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The criticism seems to amount to: Kinsey used the best approach to methodology available to him, and we'll knock him because that wasn't perfect: "didn't trust .. methods that were in their infancy" which naturally led to biases that we would not now tolerate, "problems in Kinsey's dataset [due to] the difficulty in finding homosexuals in the repressive atmosphere the time". –  Charles Stewart Apr 19 '11 at 13:44
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@Charles: Even if he wasn't deliberately engaging in scientific misconduct, it'd be grounds to ask for more rigorously collected data. –  Andrew Grimm Apr 21 '11 at 13:12
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@Andrew: I think it's grounds to say that the standards of rigour have risen. But "ask for more rigorously collected data" - from who? I don't know of surveys of comparable ambition. It appears that you can't get public funding in the US for such work anymore. –  Charles Stewart Apr 21 '11 at 14:22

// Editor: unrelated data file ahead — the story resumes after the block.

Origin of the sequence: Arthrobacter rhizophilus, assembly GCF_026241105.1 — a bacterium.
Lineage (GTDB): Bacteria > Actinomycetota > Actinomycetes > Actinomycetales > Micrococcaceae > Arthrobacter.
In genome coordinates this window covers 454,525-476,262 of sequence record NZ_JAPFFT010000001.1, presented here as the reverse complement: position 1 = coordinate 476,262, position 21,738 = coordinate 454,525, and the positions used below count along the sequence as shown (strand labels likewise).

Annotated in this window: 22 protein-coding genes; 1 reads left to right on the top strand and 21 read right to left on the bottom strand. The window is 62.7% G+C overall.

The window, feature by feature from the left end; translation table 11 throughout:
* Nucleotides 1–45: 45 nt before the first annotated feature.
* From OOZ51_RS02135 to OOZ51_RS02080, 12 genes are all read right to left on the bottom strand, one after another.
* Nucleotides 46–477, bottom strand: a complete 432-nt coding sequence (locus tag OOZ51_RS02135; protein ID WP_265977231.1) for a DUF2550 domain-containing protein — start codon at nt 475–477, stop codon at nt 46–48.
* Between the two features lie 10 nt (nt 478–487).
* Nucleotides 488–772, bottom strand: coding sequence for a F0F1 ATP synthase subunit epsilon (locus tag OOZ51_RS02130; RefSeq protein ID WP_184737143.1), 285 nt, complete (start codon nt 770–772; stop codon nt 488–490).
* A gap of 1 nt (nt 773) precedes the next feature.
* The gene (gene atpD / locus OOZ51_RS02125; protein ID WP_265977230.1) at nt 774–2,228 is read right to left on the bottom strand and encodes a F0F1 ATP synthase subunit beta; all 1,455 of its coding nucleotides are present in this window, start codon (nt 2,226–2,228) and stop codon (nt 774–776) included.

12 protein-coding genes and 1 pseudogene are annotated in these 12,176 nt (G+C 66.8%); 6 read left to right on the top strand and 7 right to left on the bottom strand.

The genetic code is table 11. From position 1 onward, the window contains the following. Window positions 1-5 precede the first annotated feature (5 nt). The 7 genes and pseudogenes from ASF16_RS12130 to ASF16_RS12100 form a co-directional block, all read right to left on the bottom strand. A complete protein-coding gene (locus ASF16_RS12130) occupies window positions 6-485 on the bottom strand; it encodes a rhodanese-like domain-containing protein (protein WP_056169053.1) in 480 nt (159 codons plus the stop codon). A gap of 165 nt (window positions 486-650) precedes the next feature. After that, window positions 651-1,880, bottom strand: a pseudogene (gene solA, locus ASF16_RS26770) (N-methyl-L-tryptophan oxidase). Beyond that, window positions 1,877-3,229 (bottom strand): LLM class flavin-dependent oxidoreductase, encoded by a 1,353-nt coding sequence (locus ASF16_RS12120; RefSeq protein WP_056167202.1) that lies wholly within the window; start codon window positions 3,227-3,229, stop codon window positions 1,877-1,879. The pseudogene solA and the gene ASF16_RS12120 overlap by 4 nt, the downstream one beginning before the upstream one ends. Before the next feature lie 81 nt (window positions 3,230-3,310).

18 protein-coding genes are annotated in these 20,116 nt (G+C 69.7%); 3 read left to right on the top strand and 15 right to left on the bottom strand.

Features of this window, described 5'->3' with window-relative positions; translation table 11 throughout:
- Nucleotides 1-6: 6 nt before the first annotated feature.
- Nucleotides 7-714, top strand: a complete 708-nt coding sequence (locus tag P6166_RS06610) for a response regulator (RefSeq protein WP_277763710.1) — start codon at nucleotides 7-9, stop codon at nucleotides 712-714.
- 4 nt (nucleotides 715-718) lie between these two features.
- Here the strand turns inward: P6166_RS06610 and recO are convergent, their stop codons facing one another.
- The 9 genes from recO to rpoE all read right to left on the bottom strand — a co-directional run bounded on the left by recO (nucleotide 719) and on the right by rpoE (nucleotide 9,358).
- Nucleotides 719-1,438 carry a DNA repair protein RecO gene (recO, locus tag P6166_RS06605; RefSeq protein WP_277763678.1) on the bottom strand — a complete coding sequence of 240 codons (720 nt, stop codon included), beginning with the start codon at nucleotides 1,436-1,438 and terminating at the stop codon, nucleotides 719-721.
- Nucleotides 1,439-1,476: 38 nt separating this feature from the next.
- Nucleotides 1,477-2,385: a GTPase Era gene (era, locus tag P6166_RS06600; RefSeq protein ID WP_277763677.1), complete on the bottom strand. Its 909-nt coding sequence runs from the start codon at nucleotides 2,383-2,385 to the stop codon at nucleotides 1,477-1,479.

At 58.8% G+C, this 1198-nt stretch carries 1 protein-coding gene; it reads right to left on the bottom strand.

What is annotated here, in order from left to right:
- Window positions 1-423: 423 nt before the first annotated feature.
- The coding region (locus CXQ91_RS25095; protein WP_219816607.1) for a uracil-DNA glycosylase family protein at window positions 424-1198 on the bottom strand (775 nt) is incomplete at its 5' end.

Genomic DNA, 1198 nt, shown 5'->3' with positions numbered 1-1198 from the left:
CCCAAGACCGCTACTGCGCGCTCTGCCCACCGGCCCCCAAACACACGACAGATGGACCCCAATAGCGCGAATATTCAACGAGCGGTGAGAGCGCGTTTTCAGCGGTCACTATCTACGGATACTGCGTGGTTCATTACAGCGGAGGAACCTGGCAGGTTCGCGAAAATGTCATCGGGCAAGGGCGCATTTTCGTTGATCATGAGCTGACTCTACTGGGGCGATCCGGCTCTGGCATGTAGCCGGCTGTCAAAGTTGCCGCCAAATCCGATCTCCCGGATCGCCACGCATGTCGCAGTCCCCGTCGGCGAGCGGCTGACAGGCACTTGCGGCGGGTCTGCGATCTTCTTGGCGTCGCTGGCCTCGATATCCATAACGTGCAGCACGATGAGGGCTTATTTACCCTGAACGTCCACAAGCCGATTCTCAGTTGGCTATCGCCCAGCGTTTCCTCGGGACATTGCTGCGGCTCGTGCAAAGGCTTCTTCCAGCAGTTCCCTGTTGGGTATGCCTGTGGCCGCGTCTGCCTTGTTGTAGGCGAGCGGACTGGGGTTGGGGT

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@Andrew: I think Kinsey's research had good methodology for the day, but would be very problematic today, precisely because the relevant statistical methodology has advanced so far. My impression is that we would be in a much better position to say if the methodological problems had led to serious flaws in the conclusions if the US NIH would fund large-scale studies into sexual behaviour; without that, the empirical basis is too patchy. I do think that Kinsey did a good job given his constraints. With respect to the insult, would you care to visit chat? –  Charles Stewart Apr 22 '11 at 16:12
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@dan: your answer appears to consist entirely of a small quote from a rather large article. I'm not at all clear if you even expect this to answer the question, much less whether it actually does. Rather than relying entirely on someone else's words, it would help if you could take the time to relate what you've linked to / quoted to the question that was asked here. @Andrew, @Charles, I've cleared both of your flags, and if this answer is improved may end up deleting the rest of the comments - please continue this discussion in chat. –  Shog9 Apr 26 '11 at 22:34